Schweickart: Reading Ourselves – Toward a Feminist Theory of Reading

In her essay, Reading Ourselves: Toward a Feminist Theory of Reading,  Schweickart argues that in our reading of literary texts, gender plays a role in our experience an interpretation, especially for a woman reading texts written by men, as well as other women. Schweikart begins her argument by highlighting the arguments of interpretation of the other authors we have read, Fish and Iser. Schweikart notes that these theories, while addressing the differing role of reader and text in forming our intrepretation altogether ignore the issue of gender, and how this can also influence a reader’s interpretation. She begins her argument by outlining the ways in which women read texts by other men, namely that a woman reader is “immasculated by the text” (436) and therefore “reads the text both as a man and as a woman” (437). The second part of her argument outlines the ways in which a female reader reads a text authored by a female. In this second scenario, the female reader seeks to “connect … to women writers, to one another, to women readers and critics, and to the large community of women” (436).  Schweickart concludes her essay by stating that feminist writing such as hers is attempting to provide awareness of the theory of feminist reading, and is merely “grounded in the interest of producing a community of feminist readers and writers” (442).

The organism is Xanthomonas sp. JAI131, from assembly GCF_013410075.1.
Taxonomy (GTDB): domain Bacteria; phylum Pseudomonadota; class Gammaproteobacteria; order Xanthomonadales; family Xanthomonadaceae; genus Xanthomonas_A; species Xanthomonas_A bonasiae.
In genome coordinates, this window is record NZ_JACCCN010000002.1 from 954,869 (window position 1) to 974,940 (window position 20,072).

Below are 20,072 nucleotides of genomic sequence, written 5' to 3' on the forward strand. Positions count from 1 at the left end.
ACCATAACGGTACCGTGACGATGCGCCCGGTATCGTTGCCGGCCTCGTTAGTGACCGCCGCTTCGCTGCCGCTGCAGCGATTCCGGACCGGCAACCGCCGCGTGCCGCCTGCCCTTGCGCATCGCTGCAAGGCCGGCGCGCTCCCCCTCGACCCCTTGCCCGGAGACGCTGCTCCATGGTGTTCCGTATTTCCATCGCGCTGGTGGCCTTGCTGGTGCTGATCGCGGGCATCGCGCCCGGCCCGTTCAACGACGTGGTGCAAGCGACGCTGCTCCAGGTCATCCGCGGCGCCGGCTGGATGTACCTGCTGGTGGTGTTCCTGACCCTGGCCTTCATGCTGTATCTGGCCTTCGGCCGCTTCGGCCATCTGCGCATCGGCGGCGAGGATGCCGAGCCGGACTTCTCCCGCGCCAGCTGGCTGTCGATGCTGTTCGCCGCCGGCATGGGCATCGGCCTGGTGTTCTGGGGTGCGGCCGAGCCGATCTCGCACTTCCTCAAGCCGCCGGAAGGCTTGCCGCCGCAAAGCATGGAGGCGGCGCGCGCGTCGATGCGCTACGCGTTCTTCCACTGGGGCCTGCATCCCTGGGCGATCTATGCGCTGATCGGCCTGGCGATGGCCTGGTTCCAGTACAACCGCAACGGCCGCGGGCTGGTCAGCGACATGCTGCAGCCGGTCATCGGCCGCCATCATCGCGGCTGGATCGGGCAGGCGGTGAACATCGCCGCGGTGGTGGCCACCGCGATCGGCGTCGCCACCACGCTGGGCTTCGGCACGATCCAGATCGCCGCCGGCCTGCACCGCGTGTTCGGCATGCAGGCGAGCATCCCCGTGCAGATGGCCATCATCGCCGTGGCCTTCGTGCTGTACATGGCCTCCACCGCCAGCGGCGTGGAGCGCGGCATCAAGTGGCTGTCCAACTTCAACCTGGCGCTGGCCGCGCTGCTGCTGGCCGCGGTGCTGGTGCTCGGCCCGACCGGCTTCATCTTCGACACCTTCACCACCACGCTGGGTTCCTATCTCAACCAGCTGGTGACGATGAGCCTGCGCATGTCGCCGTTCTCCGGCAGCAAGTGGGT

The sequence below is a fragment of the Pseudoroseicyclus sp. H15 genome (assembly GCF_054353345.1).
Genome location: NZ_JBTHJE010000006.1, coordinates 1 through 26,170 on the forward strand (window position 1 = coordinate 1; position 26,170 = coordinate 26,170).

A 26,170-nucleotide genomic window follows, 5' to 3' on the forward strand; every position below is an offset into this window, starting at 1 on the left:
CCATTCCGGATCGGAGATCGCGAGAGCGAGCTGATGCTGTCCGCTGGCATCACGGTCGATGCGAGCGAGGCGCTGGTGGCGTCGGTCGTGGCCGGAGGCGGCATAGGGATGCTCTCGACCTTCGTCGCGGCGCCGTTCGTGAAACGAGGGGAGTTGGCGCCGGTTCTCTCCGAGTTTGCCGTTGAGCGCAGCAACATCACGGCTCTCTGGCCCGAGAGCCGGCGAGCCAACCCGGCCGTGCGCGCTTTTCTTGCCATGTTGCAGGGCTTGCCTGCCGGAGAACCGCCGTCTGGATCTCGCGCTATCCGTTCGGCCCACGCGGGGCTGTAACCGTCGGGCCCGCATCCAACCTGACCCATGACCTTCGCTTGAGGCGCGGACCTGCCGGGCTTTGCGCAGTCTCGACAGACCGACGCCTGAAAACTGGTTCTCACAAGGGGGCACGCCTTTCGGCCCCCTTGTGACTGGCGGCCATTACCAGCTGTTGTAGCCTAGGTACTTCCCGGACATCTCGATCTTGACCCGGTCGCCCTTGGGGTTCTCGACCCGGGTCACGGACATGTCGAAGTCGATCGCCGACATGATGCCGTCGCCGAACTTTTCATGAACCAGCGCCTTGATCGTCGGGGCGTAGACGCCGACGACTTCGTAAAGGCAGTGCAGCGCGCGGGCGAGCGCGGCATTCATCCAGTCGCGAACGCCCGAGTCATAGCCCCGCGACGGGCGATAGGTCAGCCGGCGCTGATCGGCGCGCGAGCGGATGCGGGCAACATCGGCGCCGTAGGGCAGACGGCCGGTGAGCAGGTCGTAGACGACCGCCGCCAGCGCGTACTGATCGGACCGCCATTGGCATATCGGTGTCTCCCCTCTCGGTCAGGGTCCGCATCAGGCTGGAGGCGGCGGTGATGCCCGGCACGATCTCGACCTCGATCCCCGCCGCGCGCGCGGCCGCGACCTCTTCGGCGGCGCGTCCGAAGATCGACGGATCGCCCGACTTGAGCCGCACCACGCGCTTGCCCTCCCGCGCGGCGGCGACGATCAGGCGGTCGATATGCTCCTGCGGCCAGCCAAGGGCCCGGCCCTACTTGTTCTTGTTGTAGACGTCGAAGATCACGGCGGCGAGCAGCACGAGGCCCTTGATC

In reading Schweikart’s essay, I found, to my initial surprise, that I agreed with many of her arguments. In particular, I found the section of her argument on the experience of female readers reading male literary texts to be especially interesting and true of my own experiences as a female reader. Her assertion that women must read theses texts “both as a man and as a woman” (437), was particularly interesting to me. Many of the texts that I have read have been written by male authors and primarily about male characters. As a woman, it is at times difficult to relate to these male characters and I often find myself approaching these texts differently in order to understand and relate to them. In addition, male authors often do not write about females, and so in reading a text written by a female, I tend to feel somewhat closer to the work, and I am able to more easily relate to the writing as I can approach the work as myself, a female reader.

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